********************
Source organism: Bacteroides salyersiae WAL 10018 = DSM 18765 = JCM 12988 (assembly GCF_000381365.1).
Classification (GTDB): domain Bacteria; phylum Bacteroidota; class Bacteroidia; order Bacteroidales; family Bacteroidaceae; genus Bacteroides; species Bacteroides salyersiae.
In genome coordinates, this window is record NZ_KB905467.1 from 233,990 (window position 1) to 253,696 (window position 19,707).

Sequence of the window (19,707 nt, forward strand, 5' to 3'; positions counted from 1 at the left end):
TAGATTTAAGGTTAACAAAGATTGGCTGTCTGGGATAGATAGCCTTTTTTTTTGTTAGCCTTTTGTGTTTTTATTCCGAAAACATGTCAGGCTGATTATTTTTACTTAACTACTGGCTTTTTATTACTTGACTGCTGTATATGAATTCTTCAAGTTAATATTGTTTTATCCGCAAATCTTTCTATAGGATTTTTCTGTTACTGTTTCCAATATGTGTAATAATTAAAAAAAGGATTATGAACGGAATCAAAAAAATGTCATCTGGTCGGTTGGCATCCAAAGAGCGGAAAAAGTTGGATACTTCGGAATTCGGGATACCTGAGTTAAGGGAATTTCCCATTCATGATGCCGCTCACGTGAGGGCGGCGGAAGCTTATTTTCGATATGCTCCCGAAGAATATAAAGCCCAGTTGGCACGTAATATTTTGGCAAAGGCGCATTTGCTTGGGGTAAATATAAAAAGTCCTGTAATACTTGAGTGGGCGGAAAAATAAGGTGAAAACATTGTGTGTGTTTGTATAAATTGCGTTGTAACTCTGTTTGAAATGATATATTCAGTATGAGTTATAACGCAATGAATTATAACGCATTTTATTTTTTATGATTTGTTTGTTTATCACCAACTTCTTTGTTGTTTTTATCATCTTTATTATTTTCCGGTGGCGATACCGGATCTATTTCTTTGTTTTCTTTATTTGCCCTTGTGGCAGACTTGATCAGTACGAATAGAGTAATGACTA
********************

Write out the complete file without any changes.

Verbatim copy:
Source organism: Bacteroides salyersiae WAL 10018 = DSM 18765 = JCM 12988 (assembly GCF_000381365.1).
Classification (GTDB): domain Bacteria; phylum Bacteroidota; class Bacteroidia; order Bacteroidales; family Bacteroidaceae; genus Bacteroides; species Bacteroides salyersiae.
In genome coordinates, this window is record NZ_KB905467.1 from 233,990 (window position 1) to 253,696 (window position 19,707).

Sequence of the window (19,707 nt, forward strand, 5' to 3'; positions counted from 1 at the left end):
TAGATTTAAGGTTAACAAAGATTGGCTGTCTGGGATAGATAGCCTTTTTTTTTGTTAGCCTTTTGTGTTTTTATTCCGAAAACATGTCAGGCTGATTATTTTTACTTAACTACTGGCTTTTTATTACTTGACTGCTGTATATGAATTCTTCAAGTTAATATTGTTTTATCCGCAAATCTTTCTATAGGATTTTTCTGTTACTGTTTCCAATATGTGTAATAATTAAAAAAAGGATTATGAACGGAATCAAAAAAATGTCATCTGGTCGGTTGGCATCCAAAGAGCGGAAAAAGTTGGATACTTCGGAATTCGGGATACCTGAGTTAAGGGAATTTCCCATTCATGATGCCGCTCACGTGAGGGCGGCGGAAGCTTATTTTCGATATGCTCCCGAAGAATATAAAGCCCAGTTGGCACGTAATATTTTGGCAAAGGCGCATTTGCTTGGGGTAAATATAAAAAGTCCTGTAATACTTGAGTGGGCGGAAAAATAAGGTGAAAACATTGTGTGTGTTTGTATAAATTGCGTTGTAACTCTGTTTGAAATGATATATTCAGTATGAGTTATAACGCAATGAATTATAACGCATTTTATTTTTTATGATTTGTTTGTTTATCACCAACTTCTTTGTTGTTTTTATCATCTTTATTATTTTCCGGTGGCGATACCGGATCTATTTCTTTGTTTTCTTTATTTGCCCTTGTGGCAGACTTGATCAGTACGAATAGAGTAATGACTA